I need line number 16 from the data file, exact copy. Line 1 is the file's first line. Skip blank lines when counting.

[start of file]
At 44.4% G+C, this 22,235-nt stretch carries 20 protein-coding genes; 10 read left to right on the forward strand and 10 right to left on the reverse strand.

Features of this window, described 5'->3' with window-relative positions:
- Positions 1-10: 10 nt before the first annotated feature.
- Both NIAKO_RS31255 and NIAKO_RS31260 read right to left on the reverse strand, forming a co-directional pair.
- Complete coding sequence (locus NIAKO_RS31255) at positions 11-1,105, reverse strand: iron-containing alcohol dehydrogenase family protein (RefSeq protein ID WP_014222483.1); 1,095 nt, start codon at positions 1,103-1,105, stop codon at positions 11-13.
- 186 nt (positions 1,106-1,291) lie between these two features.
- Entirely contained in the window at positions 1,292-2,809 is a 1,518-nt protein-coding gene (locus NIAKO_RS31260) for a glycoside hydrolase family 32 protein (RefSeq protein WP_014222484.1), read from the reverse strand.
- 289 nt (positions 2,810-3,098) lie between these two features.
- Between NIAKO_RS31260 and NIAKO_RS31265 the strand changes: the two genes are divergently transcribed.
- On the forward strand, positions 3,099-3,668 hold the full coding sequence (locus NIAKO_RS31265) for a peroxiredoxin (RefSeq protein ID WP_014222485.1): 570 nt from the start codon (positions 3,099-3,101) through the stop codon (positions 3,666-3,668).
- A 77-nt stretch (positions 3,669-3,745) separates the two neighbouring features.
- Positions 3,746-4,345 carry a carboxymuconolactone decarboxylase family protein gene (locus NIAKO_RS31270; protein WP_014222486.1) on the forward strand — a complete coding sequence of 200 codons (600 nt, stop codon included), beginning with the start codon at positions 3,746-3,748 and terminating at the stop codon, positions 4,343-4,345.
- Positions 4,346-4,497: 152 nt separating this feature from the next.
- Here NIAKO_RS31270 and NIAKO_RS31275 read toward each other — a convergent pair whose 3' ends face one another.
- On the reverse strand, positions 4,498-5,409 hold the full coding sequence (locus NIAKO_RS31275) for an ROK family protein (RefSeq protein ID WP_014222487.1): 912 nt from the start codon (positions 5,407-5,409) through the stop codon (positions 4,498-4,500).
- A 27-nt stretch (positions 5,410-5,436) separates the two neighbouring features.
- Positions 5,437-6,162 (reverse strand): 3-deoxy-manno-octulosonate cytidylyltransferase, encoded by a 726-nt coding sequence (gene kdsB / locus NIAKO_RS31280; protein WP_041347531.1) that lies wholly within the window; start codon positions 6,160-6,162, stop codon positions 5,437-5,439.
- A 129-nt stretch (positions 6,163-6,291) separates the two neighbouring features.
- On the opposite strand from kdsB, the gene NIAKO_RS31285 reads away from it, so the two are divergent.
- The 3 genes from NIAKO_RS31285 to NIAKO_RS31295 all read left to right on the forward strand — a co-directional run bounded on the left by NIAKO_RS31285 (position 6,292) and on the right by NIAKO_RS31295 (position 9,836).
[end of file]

- A 27-nt stretch (positions 5,410-5,436) separates the two neighbouring features.